Kevin O'Toole/LONDON

McDONNELL DOUGLAS (MDC) has put aside a $1.8 billion charge to cover its losses on MD-11 sales, leaving a question mark over the future of the faltering programme.

The move follows dwindling orders for the tri-jet, for which there was a backlog of only 21 aircraft at the end of 1995. At current delivery rates, that is little more than a year's worth of production.

The charge now being made against the programme is in effect an admission that the MD-11 will not produce the cost benefits which come from a long production run.

The unit cost of early MD-11s had been calculated on the assumption that costs would fall steadily over the programme's lifetime. MDC had therefore deferred the losses made on early aircraft, calculating that they would average out with profits on later models.

MDC says that future MD-11s, which each have a current catalogue price of $105 million, will be charged with their actual unit cost.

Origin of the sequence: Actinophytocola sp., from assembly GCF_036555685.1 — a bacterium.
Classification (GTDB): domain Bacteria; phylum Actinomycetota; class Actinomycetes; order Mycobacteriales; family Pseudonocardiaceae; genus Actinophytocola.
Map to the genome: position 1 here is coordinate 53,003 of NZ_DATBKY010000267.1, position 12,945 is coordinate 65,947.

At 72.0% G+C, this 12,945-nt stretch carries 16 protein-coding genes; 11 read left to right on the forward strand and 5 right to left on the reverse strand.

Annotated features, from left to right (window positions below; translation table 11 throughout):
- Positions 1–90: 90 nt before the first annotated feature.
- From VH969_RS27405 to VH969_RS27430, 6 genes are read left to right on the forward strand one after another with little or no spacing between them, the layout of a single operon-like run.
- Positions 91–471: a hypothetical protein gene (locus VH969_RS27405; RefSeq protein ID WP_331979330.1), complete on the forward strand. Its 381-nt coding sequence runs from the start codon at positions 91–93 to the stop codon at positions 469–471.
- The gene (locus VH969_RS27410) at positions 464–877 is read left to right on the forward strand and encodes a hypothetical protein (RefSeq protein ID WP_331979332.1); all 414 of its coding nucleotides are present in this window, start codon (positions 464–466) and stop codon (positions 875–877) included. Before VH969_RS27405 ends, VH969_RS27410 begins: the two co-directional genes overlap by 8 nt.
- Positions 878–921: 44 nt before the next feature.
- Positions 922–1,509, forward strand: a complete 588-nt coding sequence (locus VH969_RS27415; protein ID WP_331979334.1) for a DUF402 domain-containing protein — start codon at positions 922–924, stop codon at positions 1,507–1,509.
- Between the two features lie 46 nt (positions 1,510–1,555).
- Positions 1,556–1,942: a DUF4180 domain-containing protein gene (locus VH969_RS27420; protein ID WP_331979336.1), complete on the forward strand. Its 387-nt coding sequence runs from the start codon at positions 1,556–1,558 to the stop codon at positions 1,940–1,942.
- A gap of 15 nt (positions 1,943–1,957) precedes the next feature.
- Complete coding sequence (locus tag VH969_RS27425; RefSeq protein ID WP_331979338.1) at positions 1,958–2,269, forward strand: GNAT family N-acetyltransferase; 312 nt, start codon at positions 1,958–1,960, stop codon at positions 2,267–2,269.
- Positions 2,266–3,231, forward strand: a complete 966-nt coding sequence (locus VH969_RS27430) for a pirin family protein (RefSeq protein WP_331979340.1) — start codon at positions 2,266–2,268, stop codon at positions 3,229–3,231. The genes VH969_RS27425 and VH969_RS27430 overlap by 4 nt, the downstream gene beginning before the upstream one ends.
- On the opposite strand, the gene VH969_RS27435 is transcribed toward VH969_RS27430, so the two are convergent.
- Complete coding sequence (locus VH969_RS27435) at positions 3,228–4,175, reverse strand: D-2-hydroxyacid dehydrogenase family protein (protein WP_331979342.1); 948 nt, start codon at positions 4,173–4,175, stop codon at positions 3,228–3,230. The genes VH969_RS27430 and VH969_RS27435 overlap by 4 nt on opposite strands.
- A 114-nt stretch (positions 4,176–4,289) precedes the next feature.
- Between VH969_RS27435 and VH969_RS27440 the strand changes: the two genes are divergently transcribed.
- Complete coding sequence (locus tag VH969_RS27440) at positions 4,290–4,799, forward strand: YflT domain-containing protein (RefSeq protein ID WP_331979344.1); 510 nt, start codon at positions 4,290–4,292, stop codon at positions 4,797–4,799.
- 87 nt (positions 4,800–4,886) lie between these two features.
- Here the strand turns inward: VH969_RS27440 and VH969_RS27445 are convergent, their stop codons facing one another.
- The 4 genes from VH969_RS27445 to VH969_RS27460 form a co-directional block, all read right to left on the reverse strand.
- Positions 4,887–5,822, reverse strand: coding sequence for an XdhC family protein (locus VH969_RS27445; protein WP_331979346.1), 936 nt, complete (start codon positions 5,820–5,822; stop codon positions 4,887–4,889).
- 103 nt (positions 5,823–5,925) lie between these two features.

Superficially, the charge represents no more than a change in accounting procedures, but it clears the MDC balance sheet of a future liability, leaving the group with the option of winding down production, or even disposing of the line.

The move would also be a necessary precursor to the type of merger being discussed with Boeing, although reports from the USA suggest that those talks have broken off, foundering over issues of valuation and the position of MDC chief executive Harry Stonecipher within the group.

The charge against the MD-11 left MDC showing a net loss of $416 million for 1995. Underlying results continued to improve, however. Without the charge, profits stood at $707 million on sales which rose above $14 billion.

The military-aircraft sector continued its record profitability, turning in operating profits of $905 million on sales of just over $8 billion.

Source: Flight International